Day 24: In Narnia

HaydnCD24When I arrived at the Panera near my office this morning, I had to park so far from the back door that it reminded me of the scene from C.S. Lewis’ classic book The Lion, the Witch and the Wardrobe.

Lucy felt a little frightened, but she felt very inquisitive and excited as well. She looked back over her shoulder and there, between the dark tree-trunks, she could still see the open doorway of the wardrobe and even catch a glimpse of the empty room from which she had set out. (She had, of course, left the door open, for she knew that it is a very silly thing to shut oneself into a wardrobe.) It seemed to be still daylight there. “I can always get back if anything goes wrong,” thought Lucy.

NarniaDoor2Lewis, C. S. (2008-10-29). The Lion, the Witch and the Wardrobe: The Chronicles of Narnia (Kindle Locations 95-98). HarperCollins. Kindle Edition.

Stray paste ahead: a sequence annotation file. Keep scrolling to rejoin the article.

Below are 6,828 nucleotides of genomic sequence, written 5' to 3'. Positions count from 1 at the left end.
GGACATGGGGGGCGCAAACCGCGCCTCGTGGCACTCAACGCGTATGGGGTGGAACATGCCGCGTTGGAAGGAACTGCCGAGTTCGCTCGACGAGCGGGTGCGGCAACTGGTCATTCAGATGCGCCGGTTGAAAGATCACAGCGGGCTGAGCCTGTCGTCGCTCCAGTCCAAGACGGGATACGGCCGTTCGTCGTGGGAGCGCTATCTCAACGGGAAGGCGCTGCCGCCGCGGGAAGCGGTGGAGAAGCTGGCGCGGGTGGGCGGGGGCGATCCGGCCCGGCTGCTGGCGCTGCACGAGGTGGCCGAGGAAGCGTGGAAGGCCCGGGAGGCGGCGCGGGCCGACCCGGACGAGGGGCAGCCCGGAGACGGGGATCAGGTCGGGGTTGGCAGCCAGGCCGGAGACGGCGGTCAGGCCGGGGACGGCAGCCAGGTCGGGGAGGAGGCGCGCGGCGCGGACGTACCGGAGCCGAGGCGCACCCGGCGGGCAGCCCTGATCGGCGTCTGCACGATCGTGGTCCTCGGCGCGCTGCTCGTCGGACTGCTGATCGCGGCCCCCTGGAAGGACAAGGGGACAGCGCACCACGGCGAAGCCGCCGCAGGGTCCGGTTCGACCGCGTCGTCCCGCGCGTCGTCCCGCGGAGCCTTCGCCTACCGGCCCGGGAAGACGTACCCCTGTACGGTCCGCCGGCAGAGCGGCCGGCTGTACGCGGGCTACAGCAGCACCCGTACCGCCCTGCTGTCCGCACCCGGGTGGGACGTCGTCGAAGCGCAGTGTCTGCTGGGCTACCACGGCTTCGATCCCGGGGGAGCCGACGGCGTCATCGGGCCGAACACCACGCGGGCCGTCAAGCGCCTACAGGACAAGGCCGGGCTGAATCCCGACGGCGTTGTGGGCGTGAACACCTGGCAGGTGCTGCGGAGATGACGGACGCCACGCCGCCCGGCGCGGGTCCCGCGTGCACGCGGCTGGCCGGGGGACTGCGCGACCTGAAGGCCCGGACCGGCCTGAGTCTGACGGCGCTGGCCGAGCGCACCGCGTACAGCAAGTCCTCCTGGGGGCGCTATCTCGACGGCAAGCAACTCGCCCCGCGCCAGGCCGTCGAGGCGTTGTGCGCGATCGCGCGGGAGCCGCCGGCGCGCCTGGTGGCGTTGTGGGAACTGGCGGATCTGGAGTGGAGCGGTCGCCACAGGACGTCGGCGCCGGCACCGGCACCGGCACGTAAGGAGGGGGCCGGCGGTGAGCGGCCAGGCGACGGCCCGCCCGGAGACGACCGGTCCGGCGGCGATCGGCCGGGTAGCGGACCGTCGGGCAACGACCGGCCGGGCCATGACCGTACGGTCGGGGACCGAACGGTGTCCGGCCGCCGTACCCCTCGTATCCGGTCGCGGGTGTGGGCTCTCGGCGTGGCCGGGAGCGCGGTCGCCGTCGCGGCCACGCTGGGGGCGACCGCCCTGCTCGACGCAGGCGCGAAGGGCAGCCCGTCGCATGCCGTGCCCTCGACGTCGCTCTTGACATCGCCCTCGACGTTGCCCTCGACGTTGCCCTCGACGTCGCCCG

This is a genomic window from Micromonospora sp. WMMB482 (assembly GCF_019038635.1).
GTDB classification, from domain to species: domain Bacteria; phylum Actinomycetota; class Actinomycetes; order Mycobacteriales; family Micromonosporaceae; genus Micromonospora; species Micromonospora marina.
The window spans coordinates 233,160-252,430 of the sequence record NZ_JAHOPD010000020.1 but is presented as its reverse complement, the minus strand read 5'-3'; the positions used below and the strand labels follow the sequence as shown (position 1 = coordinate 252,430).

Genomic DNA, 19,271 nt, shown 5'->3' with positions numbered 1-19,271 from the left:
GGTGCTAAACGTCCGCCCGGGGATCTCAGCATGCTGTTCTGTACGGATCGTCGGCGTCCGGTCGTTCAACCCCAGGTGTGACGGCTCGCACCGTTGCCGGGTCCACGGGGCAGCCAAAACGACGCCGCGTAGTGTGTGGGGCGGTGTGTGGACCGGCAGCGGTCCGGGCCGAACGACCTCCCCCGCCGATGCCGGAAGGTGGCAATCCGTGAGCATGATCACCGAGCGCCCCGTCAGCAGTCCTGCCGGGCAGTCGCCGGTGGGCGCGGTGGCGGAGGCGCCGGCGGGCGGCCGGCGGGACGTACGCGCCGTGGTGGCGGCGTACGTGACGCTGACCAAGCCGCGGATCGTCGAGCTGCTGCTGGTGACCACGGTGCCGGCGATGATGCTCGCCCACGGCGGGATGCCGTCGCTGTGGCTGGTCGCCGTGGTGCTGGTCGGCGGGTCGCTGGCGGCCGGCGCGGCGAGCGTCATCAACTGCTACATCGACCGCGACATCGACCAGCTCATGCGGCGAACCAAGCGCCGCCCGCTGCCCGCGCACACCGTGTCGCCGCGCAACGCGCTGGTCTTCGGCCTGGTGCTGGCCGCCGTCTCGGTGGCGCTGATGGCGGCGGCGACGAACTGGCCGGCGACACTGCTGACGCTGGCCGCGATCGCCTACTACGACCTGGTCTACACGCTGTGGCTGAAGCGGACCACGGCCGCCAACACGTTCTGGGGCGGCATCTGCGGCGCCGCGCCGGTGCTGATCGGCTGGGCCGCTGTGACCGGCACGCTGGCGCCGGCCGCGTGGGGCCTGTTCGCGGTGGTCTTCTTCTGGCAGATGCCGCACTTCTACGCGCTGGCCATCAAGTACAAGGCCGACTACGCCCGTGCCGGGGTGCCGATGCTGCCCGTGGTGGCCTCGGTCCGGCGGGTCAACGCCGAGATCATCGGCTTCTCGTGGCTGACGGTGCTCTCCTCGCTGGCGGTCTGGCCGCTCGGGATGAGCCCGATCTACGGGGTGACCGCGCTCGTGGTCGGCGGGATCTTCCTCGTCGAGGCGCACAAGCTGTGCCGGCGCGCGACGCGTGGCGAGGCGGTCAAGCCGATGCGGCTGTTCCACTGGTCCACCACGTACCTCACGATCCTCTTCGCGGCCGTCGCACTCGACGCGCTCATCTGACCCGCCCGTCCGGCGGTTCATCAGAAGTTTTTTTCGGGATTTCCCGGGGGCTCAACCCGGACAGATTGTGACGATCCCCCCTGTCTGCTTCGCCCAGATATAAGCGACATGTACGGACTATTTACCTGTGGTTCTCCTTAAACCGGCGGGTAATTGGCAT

All I could see was the dot of the door, beckoning to me.

It’s a good thing it wasn’t the dead of winter,  otherwise the scene from Narnia would have been complete.

Only without Mr. Tumnus to guide me through the woods.

Symphony No. 79 in F, composed in 1784, is the first of another trio of symphonies that includes Symphony No. 80 in D Minor and Symphony No. 81 in G. Haydn was 52.

The first of the trio opens with a bold Continue reading